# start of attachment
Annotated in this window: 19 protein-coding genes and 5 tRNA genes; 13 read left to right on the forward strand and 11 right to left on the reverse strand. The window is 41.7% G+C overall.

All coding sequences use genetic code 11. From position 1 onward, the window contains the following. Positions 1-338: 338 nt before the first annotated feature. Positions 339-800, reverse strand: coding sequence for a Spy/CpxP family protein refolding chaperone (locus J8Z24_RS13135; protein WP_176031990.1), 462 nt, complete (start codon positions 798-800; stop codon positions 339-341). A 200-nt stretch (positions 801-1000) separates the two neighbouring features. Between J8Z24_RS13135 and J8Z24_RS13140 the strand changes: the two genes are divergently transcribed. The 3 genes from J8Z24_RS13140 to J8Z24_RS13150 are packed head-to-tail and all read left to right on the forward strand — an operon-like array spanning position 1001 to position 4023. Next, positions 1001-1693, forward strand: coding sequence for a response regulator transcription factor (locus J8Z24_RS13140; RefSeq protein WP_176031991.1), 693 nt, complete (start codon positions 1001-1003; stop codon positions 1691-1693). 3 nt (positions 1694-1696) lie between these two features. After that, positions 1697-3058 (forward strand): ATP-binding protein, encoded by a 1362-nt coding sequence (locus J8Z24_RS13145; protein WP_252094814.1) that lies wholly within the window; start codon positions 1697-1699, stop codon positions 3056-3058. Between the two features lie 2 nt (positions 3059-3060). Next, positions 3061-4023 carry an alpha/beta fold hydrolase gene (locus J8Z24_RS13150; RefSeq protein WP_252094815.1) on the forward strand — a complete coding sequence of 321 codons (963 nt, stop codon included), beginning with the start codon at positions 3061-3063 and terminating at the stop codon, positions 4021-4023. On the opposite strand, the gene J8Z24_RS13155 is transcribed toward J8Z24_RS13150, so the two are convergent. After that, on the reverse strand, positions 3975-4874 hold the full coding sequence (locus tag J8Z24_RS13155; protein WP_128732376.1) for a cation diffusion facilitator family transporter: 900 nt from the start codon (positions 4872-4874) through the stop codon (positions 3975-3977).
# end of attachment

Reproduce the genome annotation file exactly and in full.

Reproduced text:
Annotated in this window: 19 protein-coding genes and 5 tRNA genes; 13 read left to right on the forward strand and 11 right to left on the reverse strand. The window is 41.7% G+C overall.

All coding sequences use genetic code 11. From position 1 onward, the window contains the following. Positions 1-338: 338 nt before the first annotated feature. Positions 339-800, reverse strand: coding sequence for a Spy/CpxP family protein refolding chaperone (locus J8Z24_RS13135; protein WP_176031990.1), 462 nt, complete (start codon positions 798-800; stop codon positions 339-341). A 200-nt stretch (positions 801-1000) separates the two neighbouring features. Between J8Z24_RS13135 and J8Z24_RS13140 the strand changes: the two genes are divergently transcribed. The 3 genes from J8Z24_RS13140 to J8Z24_RS13150 are packed head-to-tail and all read left to right on the forward strand — an operon-like array spanning position 1001 to position 4023. Next, positions 1001-1693, forward strand: coding sequence for a response regulator transcription factor (locus J8Z24_RS13140; RefSeq protein WP_176031991.1), 693 nt, complete (start codon positions 1001-1003; stop codon positions 1691-1693). 3 nt (positions 1694-1696) lie between these two features. After that, positions 1697-3058 (forward strand): ATP-binding protein, encoded by a 1362-nt coding sequence (locus J8Z24_RS13145; protein WP_252094814.1) that lies wholly within the window; start codon positions 1697-1699, stop codon positions 3056-3058. Between the two features lie 2 nt (positions 3059-3060). Next, positions 3061-4023 carry an alpha/beta fold hydrolase gene (locus J8Z24_RS13150; RefSeq protein WP_252094815.1) on the forward strand — a complete coding sequence of 321 codons (963 nt, stop codon included), beginning with the start codon at positions 3061-3063 and terminating at the stop codon, positions 4021-4023. On the opposite strand, the gene J8Z24_RS13155 is transcribed toward J8Z24_RS13150, so the two are convergent. After that, on the reverse strand, positions 3975-4874 hold the full coding sequence (locus tag J8Z24_RS13155; protein WP_128732376.1) for a cation diffusion facilitator family transporter: 900 nt from the start codon (positions 4872-4874) through the stop codon (positions 3975-3977).